The High Level Working Group on Competitiveness and Growth has been asked to comment of the Commission’s proposals to ensure that the regulation of professions across the EU is proportionate.
With 22% of the EU’s labour force working in a regulated profession, of which there are 5,500 in the EU, the European Commission is looking to modernise professional regulation to promote mobility of labour between Member States and competition as part of its Single Market Strategy.
The Commission has proposed introducing a proportionality test in the form of either a directive or a communication, which would set out minimum criteria to be used by Member States to analyse the proportionality of any new regulations for professions to ensure that no new disproportionate measures are adopted.
Additionally, the Commission is due to publish ”Guidance on reform needs in regulations of professional services” by the end of the year. This guidance will assist Member States with addressing any regulations that impede competition or create unnecessary obstacles to the mobility of professionals.
The proposals come following the completion of a public consultation this year on the proportionality of professional regulation (which the Law Societies Joint Brussels Office responded to and the results of which will be published shortly) and a ‘mutual evaluation and transparency’ exercise by Member States, as required by Directive 2013/55/EU, which amended Directive 2005/36/EC on the recognition of professional qualifications. As part of the latter exercise, 23 Member States, including the UK, reviewed their legislation and policies on professional regulation and set out actions that need to be taken to address unfit regulation.
During these assessments, it was found that the level of restrictions imposed on professions varies significantly between Member States and that there are many regulations which were introduced decades ago and are therefore no longer relevant. It was also commented that some countries had not effectively assessed the proportionality of regulations during the exercise, for example the need to increase business reliability was quoted as a justification for the regulation of clothes launderers and the risk of wrist injury and small explosions was given to justify the regulation of watchmakers.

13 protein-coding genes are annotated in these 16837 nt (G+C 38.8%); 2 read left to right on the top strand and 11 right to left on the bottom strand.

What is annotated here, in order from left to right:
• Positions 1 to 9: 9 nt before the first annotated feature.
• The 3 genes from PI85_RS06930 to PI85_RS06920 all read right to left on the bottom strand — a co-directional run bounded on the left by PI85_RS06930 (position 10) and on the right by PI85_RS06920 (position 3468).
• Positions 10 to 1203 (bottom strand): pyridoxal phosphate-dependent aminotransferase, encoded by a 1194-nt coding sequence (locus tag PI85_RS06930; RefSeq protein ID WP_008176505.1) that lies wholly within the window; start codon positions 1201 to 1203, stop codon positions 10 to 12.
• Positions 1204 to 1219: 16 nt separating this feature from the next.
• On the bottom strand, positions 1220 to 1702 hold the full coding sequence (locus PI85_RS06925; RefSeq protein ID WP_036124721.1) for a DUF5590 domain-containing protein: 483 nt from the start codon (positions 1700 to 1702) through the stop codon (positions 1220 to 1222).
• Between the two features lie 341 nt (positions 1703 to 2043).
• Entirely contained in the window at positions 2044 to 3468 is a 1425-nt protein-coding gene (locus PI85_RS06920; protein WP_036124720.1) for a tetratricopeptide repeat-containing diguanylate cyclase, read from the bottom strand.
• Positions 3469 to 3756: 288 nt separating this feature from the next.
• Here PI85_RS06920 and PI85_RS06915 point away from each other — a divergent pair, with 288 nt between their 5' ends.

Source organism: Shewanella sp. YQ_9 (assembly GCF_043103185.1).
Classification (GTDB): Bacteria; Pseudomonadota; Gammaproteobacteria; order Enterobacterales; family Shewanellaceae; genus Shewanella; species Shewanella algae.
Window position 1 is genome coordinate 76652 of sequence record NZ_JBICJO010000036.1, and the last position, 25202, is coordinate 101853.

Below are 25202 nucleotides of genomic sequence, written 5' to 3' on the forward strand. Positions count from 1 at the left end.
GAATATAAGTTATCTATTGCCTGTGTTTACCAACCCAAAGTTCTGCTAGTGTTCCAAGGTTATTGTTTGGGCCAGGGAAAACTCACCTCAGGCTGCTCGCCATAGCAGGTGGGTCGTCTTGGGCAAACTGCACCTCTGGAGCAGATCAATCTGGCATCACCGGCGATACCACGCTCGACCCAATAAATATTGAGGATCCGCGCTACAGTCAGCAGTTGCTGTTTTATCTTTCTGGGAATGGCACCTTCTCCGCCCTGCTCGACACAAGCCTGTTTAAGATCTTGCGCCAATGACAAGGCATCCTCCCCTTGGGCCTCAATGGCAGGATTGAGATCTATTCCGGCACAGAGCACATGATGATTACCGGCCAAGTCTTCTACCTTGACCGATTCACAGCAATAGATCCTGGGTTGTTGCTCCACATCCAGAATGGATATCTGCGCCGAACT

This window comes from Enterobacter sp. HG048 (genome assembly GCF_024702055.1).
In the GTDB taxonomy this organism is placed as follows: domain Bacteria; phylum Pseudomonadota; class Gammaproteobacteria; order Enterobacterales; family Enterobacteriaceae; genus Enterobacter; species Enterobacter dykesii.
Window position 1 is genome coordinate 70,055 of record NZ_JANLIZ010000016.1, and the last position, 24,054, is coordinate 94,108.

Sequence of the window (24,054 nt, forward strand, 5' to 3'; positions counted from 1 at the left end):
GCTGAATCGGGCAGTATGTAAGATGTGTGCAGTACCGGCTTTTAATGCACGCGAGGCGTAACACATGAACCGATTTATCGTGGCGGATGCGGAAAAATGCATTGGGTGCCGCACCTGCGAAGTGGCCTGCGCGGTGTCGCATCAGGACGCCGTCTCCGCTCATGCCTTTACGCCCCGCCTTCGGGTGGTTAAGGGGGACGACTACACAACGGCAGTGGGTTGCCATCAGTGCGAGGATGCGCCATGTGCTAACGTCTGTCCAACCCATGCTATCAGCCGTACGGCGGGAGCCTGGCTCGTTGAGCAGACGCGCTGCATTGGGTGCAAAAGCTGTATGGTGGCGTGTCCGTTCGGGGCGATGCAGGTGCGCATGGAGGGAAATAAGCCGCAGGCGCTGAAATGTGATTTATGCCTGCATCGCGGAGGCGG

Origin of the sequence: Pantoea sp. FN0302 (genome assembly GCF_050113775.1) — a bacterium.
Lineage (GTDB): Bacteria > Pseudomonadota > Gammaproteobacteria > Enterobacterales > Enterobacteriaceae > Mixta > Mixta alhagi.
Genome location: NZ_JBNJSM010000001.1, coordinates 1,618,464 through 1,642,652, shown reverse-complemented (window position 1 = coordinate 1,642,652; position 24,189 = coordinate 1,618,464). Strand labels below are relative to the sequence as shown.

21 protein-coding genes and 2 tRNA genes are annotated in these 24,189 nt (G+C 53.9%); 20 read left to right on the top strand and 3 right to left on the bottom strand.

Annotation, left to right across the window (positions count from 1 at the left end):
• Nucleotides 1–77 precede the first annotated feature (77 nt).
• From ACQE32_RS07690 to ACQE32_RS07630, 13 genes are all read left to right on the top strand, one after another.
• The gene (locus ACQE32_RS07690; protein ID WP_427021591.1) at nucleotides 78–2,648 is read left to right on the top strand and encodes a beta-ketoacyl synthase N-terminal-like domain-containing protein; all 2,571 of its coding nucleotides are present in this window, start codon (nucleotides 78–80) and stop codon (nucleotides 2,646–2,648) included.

In line with its role to monitor single market integration, provide guidance on competitiveness and growth and promote the exchange of information and best practice, the Presidency of the Council asked the High Level Working Group on Competitiveness and Growth (HLG), which is composed of two high level representatives per Member State, for their assistance with the proposed modernisation of professional regulation.
In particular, the HLG was asked for its views on the work of the Commission, how it can support Member States to apply the guidance on reform needs and how Ministers can be supported to oversee regulations of professional services.
The Commission should take the HLG’s views into account when pursuing its modernisation of professional regulation.